Salmon Fishing in the Yemen

Emily Blunt and Ewan McGregor in "Salmon Fishing in the Yemen."

This article and the one below both revolve around fish stories of a sort.  While “Ruggles of Red Gap” is a “fish out of water” story, “Salmon Fishing in the Yemen” is also a “fish” story, albeit one that is actually motivated by salmon.

“Salmon Fishing in the Yemen” is a multiplex film that a. did not destroy my hearing with over zealous sound effects and b. had interesting characters and told a completely enjoyable tale.  “Salmon Fishing in the Yemen” is a romantic comedy ab0ut media manipulation that stretches credibility but never to the point of going over board.    “Salmon Fishing in the Yemen” stars Ewan McGregor, Emily Blunt and Kristin Scott Thomas.  Thomas is right on target as Patricia Maxwell, a “spit and polish,” overly zealous press agent for England’s Prime Minister.  Her mission is to salve a British public sick and tired of the War in Afghanistan.  She orders her minions to find good news coming out of Afghanistan.  When that does not work she latches on to the story of an Arab oil sheik,  Sheik Muhammed, charmingly played by Egyptian actor Amr Waked.   The Sheik, as per the movie’s title, wants to be a fly fisherman in the desert.  The obvious problem is how to build a river, much less get salmon to spawn upstream, in the middle of a desert.  Maxwell ignores  such practicalities, seeing only a needed, manufactured media event.  In addition, Maxwell reasons that if this miracle can be brought off it would be a huge photo opportunity for the Prime Minister to go to Yemen and fish.  By doing so he would curry favor with Britain’s 10,000 fly fishing enthusiasts.  The only problem is that the Prime Minister does not know how to fly fish…but he is willing to learn.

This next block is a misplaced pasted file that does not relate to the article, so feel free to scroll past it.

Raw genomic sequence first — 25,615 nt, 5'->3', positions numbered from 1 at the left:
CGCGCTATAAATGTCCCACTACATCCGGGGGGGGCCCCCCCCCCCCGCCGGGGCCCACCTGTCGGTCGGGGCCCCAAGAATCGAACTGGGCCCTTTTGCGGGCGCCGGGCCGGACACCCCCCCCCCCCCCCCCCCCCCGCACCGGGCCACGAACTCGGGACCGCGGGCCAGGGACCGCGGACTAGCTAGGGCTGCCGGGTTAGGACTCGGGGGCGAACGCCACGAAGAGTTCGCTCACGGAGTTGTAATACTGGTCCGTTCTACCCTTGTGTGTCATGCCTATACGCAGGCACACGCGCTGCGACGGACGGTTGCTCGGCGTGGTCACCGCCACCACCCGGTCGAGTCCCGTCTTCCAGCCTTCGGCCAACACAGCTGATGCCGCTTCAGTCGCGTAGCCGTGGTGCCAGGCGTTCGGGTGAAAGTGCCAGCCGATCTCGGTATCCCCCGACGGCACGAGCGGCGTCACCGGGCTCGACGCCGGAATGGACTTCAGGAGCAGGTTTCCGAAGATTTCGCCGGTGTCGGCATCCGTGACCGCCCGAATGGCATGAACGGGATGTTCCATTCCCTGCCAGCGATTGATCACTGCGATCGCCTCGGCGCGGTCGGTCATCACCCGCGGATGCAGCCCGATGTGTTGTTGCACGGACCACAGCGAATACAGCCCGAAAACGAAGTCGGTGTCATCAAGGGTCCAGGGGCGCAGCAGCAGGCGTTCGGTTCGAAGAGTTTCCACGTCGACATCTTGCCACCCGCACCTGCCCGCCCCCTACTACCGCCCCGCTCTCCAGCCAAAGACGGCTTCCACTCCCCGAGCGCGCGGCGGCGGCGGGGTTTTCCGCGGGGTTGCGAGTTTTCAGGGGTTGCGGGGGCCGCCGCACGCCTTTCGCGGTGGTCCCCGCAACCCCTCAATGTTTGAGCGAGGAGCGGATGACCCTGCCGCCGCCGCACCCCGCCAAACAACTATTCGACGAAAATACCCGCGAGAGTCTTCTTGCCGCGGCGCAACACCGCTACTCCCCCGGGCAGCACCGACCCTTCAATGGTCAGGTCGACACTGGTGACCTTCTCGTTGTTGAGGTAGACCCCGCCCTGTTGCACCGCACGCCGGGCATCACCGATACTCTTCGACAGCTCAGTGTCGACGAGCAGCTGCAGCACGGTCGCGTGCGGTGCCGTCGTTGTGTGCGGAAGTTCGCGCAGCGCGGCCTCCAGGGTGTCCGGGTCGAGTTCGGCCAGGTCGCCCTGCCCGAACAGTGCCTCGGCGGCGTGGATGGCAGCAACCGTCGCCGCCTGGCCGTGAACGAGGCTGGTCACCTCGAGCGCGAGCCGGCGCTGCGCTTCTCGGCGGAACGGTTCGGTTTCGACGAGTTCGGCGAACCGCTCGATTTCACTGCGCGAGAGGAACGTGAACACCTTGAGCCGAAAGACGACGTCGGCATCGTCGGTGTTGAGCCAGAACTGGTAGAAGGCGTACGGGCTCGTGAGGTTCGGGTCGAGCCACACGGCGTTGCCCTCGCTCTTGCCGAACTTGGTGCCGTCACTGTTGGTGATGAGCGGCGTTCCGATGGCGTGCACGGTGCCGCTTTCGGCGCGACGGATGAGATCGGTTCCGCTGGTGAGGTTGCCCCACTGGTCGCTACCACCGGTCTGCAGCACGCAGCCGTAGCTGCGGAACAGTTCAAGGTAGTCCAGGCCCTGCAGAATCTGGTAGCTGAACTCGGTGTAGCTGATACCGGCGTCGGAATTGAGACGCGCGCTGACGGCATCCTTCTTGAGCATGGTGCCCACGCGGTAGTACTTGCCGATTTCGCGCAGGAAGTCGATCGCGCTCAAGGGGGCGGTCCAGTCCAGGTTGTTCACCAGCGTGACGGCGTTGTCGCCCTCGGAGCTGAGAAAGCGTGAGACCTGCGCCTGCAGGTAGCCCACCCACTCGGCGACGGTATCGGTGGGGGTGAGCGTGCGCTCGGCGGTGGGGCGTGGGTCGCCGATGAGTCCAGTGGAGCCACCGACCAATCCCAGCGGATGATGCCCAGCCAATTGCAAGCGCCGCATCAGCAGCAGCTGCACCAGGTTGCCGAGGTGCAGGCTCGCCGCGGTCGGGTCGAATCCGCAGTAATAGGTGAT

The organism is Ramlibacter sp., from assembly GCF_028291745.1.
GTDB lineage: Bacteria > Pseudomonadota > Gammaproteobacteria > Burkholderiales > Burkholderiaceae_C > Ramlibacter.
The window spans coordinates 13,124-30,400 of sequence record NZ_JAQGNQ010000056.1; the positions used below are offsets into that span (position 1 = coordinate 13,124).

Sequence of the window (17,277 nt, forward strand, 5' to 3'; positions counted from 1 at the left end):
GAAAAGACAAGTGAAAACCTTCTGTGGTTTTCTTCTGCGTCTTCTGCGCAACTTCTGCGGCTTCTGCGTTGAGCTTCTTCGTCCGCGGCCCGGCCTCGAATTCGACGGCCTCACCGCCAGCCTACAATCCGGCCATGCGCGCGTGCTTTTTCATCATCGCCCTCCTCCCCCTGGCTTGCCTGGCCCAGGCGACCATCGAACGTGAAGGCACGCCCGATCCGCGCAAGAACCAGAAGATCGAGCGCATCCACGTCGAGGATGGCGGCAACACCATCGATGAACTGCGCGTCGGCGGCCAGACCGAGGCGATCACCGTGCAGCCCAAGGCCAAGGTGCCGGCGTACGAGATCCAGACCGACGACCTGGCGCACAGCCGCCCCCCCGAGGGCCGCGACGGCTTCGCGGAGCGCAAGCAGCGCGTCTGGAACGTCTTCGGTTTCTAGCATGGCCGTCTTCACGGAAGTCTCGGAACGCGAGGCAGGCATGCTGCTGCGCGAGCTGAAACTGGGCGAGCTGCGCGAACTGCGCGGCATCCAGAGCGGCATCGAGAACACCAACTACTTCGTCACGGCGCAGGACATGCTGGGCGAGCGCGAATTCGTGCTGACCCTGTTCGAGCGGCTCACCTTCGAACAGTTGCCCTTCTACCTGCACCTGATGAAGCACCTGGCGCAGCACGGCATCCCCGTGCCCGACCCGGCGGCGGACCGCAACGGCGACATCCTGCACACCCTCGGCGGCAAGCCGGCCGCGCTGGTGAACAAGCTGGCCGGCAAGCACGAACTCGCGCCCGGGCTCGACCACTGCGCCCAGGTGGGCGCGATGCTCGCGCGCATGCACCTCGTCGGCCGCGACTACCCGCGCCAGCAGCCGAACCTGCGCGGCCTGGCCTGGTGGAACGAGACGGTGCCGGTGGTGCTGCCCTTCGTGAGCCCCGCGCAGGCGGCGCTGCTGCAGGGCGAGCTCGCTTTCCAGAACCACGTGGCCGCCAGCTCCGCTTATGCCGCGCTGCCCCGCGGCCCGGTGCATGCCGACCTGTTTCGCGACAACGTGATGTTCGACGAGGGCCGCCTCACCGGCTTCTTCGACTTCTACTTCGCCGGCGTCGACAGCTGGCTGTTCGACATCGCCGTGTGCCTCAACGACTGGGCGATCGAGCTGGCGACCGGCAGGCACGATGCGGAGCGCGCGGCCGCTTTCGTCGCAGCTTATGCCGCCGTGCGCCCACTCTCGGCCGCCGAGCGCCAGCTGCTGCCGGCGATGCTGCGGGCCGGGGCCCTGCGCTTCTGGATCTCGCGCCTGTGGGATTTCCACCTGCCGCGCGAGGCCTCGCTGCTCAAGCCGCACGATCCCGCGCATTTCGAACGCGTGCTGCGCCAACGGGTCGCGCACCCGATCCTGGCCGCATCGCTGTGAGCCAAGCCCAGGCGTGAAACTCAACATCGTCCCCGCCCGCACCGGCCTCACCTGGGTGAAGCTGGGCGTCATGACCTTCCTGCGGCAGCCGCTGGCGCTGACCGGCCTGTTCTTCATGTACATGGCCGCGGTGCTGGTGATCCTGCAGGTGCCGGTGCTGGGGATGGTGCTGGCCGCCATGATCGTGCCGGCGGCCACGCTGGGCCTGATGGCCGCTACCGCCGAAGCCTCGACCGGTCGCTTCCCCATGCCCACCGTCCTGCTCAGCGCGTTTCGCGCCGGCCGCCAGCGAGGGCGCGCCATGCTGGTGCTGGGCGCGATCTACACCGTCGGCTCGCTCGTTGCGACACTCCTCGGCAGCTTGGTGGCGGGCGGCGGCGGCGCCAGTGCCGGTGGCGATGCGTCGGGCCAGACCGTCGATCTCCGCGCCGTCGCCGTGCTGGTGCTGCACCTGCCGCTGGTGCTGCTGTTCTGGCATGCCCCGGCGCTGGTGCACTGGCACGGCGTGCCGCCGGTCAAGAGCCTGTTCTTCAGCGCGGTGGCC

Blunt plays Harriet, the sheik’s representative while McGregor plays Dr. Alfred Jones, a disbelieving government fisheries expert who, under orders from Maxwell, must work with Harriet to create this next to impossible media event.  McGregor begins as a government nebbish but soon his character soon becomes imbued with an easy going charm.

Media narratives get framed and re-framed as bureaucrats and fly fisherman all take sides while a minor miracle hangs in the balance.  Real world considerations, cultural mores and politics are taken to pleasant, if not always plausible, levels. If I am permitted me one more fishing analogy, under the assured direction of Lasse Halstrom “Salmon Fishing in the Yemen” leans strongly to the sentimental side…without ever capsizing.

“Salmon Fishing in the Yemen,” director Lasse Hallstrom, 2012,

CBS Films, 107 minutes, PG-13


About unpaidfilmcritic

Up until 2009 Seth Shire spent nearly two decades in the New York film industry as a post production supervisor of feature films. Highlights include working on the films of Martin Scorsese, James Toback and Spike Lee. Since leaving the film industry Seth has expanded into new and varied areas where he has found a great deal of satisfaction. Seth currently teaches in the Sociology Department of CUNY Queens College. His courses include "Mass Media and Popular Culture," "Introduction to Sociology," and "Sociology of Cinema" where he is a very popular teacher. Seth is also the film critic for "Town & Village," a Manhattan weekly newspaper, a position he has held for the past six years. Seth gives back to his community through volunteer teaching at Manhattan's "The Caring Community," a center for senior citizens, where he teaches a very popular course on documentaries called "The Golden Age of the Documentary. In the fall of 2010 Seth taught "Critical Reading and Writing" at Parsons School of Design. He has also taught "Cinema Studies" at the New York Film Academy. Seth lives in Stuyvesant Town, in Manhattan.

Posted on April 2, 2012, in New and tagged , , , , , . Bookmark the permalink. Leave a comment.

Leave a Reply

Fill in your details below or click an icon to log in: Logo

You are commenting using your account. Log Out /  Change )

Google+ photo

You are commenting using your Google+ account. Log Out /  Change )

Twitter picture

You are commenting using your Twitter account. Log Out /  Change )

Facebook photo

You are commenting using your Facebook account. Log Out /  Change )


Connecting to %s

%d bloggers like this: